Monday, February 11, 2013

New Online Records: St Croix and St Thomas

This week I ran across three new resources for VI research that should be of considerable help to island researchers. These include an indexed collection, a new entry to Ancestry’s offerings, and a secret back-door entry into some census records from the Danish Archives.

NARA Publication M-1883 on

imageLongtime readers and other VI researchers are probably aware that NARA has two microfilm publications of interest to Virgin Island genealogy researchers.  These are referred to as M-1883 and M-1884.  The smaller set, M-1883 comprises 11 rolls of microfilm and contains information that focuses on slavery and emancipation, although there are other materials in the collection.  Fold3 (formerly has had the full collection available as part of their subscription offering for some time.  I had a subscription to Fold3 for a year, but since that was the only collection of interest to my research, I let it expire.

On January 31, posted the collection, listed as U.S. Virgin Islands, Danish West Indies Slave Records, 1672-1917.
The collection is not indexed, but it is organized to follow NARA’s organization on the films.  The beginning of each roll, in a section entitled “Introductory Material” is a set of pages that include a full listing of the records in the collection, as well as some general information regarding the records themselves and a brief timeline of the islands and the records.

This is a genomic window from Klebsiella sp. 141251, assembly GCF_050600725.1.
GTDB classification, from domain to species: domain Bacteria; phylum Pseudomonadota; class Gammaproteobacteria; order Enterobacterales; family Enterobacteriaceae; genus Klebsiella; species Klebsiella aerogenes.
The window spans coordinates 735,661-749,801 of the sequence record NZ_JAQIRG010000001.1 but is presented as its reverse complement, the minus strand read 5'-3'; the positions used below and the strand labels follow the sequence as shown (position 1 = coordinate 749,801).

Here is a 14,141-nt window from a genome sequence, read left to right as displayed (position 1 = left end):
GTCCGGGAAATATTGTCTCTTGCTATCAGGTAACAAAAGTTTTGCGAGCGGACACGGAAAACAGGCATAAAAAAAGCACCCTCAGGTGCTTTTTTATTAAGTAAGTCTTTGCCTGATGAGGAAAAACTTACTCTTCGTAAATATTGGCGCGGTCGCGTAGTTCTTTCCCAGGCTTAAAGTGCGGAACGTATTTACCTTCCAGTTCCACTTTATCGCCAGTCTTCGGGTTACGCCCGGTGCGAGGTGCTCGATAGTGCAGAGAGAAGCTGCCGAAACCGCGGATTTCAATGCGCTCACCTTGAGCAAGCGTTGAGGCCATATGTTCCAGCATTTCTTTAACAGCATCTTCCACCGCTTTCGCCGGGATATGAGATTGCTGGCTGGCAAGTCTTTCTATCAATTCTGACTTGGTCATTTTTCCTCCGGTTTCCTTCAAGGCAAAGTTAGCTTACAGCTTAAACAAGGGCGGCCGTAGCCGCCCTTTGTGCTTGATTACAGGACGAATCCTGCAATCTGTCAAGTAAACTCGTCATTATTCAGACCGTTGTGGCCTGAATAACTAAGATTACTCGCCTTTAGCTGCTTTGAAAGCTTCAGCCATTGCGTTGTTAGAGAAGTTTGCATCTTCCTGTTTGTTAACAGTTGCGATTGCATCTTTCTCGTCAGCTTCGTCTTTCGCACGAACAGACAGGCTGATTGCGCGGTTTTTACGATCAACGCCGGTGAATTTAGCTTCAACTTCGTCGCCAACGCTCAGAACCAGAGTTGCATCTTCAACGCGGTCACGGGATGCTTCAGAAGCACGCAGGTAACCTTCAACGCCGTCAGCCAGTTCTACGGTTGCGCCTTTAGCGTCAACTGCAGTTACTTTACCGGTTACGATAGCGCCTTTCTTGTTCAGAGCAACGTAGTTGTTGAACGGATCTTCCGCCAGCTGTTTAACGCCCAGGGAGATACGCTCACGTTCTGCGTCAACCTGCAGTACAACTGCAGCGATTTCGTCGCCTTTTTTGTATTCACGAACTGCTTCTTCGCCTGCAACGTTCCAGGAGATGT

Some of the records I have found most useful are:
  • Census fragments from 1835 and 1847
  • Registers of Free Colored Inhabitants
  • Emancipation Records and Lists of Slaves
  • Baptisms and other records of Colored Persons
  • Register of Black Communicants 1819-1835
This last set is marked “Provenance Unknown” but appears to be mostly a listing of members of the Lutheran Mission Church in Christiansted.  I have found several family members in that list.

Indexed M-1883 Free Colored Registers at

While it is contained in the set above, is hosting the St. Croix, U.S. Virgin Islands, Free Colored Censuses, 1815-1832 which have been indexed by VISHA.  This set is made up of the special censuses of free coloreds on St Croix that were taken in 1831-1832 as well as registers of free status compiled from 1815-1830 on St Croix.  The collections cover the cities and plantations in the Christiansted jurisdiction (Eastern part) and Frederiksted jurisdiction (Western part) and are organized registers for Men, Women, and Children.  The addition of the VISHA index makes this collection truly valuable, as searches can be done by name, birth date, keyword, and other fields. 

imageOne particularly useful feature of the search is that you can locate individuals by other listed information.  For example, I did a search on my 4th great grandmother Grace Welcom, whom I had not located in the collection.  While I didn’t find her listed, I did find an entry for Rebecca Tennant, born 1816, who listed Grace Welcom as her mother.  In my research I had located a baptismal record for a Rebecca born to Grace Welcom in 1816, but had no last name listed.  In all of my times looking at the collection, I had not seen this record before.